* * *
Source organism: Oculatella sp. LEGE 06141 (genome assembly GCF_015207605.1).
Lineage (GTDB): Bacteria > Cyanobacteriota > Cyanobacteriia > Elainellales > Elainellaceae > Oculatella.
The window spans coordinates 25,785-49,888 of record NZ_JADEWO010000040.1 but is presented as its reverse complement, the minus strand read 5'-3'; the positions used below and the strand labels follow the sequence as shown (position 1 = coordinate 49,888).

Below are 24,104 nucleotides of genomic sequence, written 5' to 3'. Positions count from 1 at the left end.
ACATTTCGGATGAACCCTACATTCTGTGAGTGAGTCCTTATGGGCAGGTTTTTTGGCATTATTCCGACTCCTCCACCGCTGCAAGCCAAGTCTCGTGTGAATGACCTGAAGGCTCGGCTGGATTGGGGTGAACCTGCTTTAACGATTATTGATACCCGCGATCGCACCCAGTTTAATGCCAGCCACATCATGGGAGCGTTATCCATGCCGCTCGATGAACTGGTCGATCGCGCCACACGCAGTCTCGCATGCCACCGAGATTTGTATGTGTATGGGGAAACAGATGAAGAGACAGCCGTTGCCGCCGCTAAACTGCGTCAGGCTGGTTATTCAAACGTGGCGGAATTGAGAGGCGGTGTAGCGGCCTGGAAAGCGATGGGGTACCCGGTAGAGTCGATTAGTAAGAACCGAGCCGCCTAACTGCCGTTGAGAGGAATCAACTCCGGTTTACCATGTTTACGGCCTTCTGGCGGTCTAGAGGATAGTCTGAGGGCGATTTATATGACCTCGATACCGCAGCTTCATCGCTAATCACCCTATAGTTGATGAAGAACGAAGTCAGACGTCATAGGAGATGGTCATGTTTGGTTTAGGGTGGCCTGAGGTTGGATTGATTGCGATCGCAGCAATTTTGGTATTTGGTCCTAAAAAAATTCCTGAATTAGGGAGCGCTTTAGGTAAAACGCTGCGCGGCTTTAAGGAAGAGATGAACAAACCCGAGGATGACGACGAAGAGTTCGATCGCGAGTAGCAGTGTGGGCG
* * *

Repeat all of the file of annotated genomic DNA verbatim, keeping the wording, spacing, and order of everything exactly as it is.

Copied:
Source organism: Oculatella sp. LEGE 06141 (genome assembly GCF_015207605.1).
Lineage (GTDB): Bacteria > Cyanobacteriota > Cyanobacteriia > Elainellales > Elainellaceae > Oculatella.
The window spans coordinates 25,785-49,888 of record NZ_JADEWO010000040.1 but is presented as its reverse complement, the minus strand read 5'-3'; the positions used below and the strand labels follow the sequence as shown (position 1 = coordinate 49,888).

Below are 24,104 nucleotides of genomic sequence, written 5' to 3'. Positions count from 1 at the left end.
ACATTTCGGATGAACCCTACATTCTGTGAGTGAGTCCTTATGGGCAGGTTTTTTGGCATTATTCCGACTCCTCCACCGCTGCAAGCCAAGTCTCGTGTGAATGACCTGAAGGCTCGGCTGGATTGGGGTGAACCTGCTTTAACGATTATTGATACCCGCGATCGCACCCAGTTTAATGCCAGCCACATCATGGGAGCGTTATCCATGCCGCTCGATGAACTGGTCGATCGCGCCACACGCAGTCTCGCATGCCACCGAGATTTGTATGTGTATGGGGAAACAGATGAAGAGACAGCCGTTGCCGCCGCTAAACTGCGTCAGGCTGGTTATTCAAACGTGGCGGAATTGAGAGGCGGTGTAGCGGCCTGGAAAGCGATGGGGTACCCGGTAGAGTCGATTAGTAAGAACCGAGCCGCCTAACTGCCGTTGAGAGGAATCAACTCCGGTTTACCATGTTTACGGCCTTCTGGCGGTCTAGAGGATAGTCTGAGGGCGATTTATATGACCTCGATACCGCAGCTTCATCGCTAATCACCCTATAGTTGATGAAGAACGAAGTCAGACGTCATAGGAGATGGTCATGTTTGGTTTAGGGTGGCCTGAGGTTGGATTGATTGCGATCGCAGCAATTTTGGTATTTGGTCCTAAAAAAATTCCTGAATTAGGGAGCGCTTTAGGTAAAACGCTGCGCGGCTTTAAGGAAGAGATGAACAAACCCGAGGATGACGACGAAGAGTTCGATCGCGAGTAGCAGTGTGGGCG